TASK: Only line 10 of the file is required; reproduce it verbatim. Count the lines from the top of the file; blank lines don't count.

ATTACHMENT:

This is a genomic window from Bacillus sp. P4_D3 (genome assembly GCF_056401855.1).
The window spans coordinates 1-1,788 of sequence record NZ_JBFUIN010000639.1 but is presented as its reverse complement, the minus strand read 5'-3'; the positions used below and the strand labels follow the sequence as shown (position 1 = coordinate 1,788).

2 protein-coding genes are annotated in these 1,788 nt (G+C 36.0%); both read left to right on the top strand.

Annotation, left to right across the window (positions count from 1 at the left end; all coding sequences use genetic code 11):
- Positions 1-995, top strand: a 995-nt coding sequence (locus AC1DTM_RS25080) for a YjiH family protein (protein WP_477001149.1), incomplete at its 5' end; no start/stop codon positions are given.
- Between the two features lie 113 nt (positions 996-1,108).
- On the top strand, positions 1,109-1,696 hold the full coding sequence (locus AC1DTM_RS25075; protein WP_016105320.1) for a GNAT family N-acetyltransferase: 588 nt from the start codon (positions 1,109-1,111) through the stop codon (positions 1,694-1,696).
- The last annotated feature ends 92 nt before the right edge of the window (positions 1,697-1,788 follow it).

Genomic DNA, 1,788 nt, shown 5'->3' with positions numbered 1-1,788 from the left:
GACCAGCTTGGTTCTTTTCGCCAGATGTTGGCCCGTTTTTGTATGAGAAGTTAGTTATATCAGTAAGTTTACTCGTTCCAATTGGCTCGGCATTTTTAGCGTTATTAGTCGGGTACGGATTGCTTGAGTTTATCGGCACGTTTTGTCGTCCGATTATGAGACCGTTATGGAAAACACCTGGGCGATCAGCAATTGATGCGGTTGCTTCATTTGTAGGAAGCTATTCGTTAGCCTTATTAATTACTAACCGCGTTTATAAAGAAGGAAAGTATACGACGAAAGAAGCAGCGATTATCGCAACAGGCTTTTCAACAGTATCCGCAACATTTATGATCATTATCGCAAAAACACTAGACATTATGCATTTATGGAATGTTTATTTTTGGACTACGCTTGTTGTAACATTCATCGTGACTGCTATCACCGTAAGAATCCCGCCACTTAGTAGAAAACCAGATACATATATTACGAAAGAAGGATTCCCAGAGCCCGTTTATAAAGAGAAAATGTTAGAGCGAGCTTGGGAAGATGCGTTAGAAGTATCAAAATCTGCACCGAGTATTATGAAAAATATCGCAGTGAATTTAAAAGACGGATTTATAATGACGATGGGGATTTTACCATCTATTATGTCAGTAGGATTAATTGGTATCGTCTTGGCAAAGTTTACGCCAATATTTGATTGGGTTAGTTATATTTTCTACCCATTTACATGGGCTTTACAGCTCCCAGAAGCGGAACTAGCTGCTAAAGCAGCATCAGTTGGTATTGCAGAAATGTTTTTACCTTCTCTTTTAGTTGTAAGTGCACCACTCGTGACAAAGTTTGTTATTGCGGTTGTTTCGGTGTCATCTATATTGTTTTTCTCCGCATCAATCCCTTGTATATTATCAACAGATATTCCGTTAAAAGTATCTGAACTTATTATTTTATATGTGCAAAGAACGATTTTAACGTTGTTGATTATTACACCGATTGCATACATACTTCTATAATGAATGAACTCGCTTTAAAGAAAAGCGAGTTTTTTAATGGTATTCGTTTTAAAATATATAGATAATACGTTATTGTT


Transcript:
GACCAGCTTGGTTCTTTTCGCCAGATGTTGGCCCGTTTTTGTATGAGAAGTTAGTTATATCAGTAAGTTTACTCGTTCCAATTGGCTCGGCATTTTTAGCGTTATTAGTCGGGTACGGATTGCTTGAGTTTATCGGCACGTTTTGTCGTCCGATTATGAGACCGTTATGGAAAACACCTGGGCGATCAGCAATTGATGCGGTTGCTTCATTTGTAGGAAGCTATTCGTTAGCCTTATTAATTACTAACCGCGTTTATAAAGAAGGAAAGTATACGACGAAAGAAGCAGCGATTATCGCAACAGGCTTTTCAACAGTATCCGCAACATTTATGATCATTATCGCAAAAACACTAGACATTATGCATTTATGGAATGTTTATTTTTGGACTACGCTTGTTGTAACATTCATCGTGACTGCTATCACCGTAAGAATCCCGCCACTTAGTAGAAAACCAGATACATATATTACGAAAGAAGGATTCCCAGAGCCCGTTTATAAAGAGAAAATGTTAGAGCGAGCTTGGGAAGATGCGTTAGAAGTATCAAAATCTGCACCGAGTATTATGAAAAATATCGCAGTGAATTTAAAAGACGGATTTATAATGACGATGGGGATTTTACCATCTATTATGTCAGTAGGATTAATTGGTATCGTCTTGGCAAAGTTTACGCCAATATTTGATTGGGTTAGTTATATTTTCTACCCATTTACATGGGCTTTACAGCTCCCAGAAGCGGAACTAGCTGCTAAAGCAGCATCAGTTGGTATTGCAGAAATGTTTTTACCTTCTCTTTTAGTTGTAAGTGCACCACTCGTGACAAAGTTTGTTATTGCGGTTGTTTCGGTGTCATCTATATTGTTTTTCTCCGCATCAATCCCTTGTATATTATCAACAGATATTCCGTTAAAAGTATCTGAACTTATTATTTTATATGTGCAAAGAACGATTTTAACGTTGTTGATTATTACACCGATTGCATACATACTTCTATAATGAATGAACTCGCTTTAAAGAAAAGCGAGTTTTTTAATGGTATTCGTTTTAAAATATATAGATAATACGTTATTGTT